Sunday, October 07, 2007

Some Intellectual History of my Project

So. . .yeah. . .I think the proposition against me writing time travel stories until I'm a master storyteller essay will have to wait.

My research has really started coming together and becoming more coherent. Strangest thing, too, is that bits of the information have come from some obscure sources that don't have a direct connection to my project and even come from mostly random situations. The random situations, however, can touch upon themes that have stayed with me through life.

Having big, important insights come from obscure and random sources scares me. Not so much about the current project, since I'm already working on it and have dedicated myself to finishing it, but more about my future, post-project.

Obscure and random sources can come from anywhere, can take years to find and generally have a small chance of providing good resourceful use of time. Finding it can require reading 300 pages or so just to find one or two sentences. I'm averse to intentionally setting out to find them except at the beginning of a project, but they can be vital to a project.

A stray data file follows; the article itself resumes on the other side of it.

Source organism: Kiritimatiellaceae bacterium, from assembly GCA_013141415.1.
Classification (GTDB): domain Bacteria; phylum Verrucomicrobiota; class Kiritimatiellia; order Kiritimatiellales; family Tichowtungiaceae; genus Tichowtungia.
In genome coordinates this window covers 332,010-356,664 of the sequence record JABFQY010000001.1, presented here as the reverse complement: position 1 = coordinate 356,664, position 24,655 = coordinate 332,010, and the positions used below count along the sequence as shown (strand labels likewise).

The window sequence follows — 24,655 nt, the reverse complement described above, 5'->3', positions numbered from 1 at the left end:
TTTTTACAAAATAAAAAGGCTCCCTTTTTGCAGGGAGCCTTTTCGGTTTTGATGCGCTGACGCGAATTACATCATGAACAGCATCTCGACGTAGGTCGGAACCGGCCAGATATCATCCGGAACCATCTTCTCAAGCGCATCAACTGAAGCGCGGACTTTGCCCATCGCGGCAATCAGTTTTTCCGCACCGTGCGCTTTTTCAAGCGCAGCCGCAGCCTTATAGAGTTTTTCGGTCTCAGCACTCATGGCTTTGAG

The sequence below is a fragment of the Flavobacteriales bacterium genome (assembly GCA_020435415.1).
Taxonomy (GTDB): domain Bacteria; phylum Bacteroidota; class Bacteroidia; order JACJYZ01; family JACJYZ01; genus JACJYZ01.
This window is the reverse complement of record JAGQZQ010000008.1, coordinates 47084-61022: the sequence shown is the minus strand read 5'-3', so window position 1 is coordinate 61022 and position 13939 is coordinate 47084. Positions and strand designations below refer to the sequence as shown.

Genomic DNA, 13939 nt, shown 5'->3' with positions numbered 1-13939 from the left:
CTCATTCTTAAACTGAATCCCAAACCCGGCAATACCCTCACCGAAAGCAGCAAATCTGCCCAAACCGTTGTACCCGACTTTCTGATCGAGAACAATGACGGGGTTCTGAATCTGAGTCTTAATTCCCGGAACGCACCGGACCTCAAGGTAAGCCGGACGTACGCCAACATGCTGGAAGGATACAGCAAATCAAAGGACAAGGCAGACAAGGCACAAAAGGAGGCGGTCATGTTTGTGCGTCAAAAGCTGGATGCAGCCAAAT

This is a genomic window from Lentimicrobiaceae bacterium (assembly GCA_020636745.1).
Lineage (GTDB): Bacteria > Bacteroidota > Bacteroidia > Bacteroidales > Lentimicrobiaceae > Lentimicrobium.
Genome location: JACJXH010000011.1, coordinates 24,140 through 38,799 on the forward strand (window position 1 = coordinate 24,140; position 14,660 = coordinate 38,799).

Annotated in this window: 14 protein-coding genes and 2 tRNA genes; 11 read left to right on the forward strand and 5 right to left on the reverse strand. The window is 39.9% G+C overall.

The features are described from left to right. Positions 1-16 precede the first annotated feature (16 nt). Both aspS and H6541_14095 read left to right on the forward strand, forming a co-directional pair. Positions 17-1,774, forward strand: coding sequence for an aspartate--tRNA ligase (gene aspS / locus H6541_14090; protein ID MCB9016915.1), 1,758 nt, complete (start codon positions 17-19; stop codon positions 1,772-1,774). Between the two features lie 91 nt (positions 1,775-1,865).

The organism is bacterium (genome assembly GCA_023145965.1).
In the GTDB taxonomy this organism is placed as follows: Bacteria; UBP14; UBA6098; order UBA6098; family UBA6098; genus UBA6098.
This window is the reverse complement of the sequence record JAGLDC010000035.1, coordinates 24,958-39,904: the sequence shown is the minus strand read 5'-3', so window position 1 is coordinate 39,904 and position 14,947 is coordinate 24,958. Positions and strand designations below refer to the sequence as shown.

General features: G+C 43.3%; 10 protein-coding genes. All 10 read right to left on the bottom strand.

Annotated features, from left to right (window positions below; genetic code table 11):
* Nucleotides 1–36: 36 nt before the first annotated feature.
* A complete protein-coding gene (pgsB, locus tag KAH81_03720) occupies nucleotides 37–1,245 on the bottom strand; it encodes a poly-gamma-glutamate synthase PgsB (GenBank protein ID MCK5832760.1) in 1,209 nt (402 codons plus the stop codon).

For instance, following some tangential research to understand the satirical message in Aldous Huxley's Brave New World, which really doesn't have the most clear or logical message, I decided to research into the importance of the individual conscience.

Alasdair MacIntyre's book, A Short History of Ethics: A History of Moral Philosophy from the Homeric Age to the Twentieth Century didn't provide much insight into individual conscience. It did, however, provide a good comparison between the Homeric hero and the Socratic/Aristotelean civilized man and some insights I can't remember at the moment (probably not important at the moment).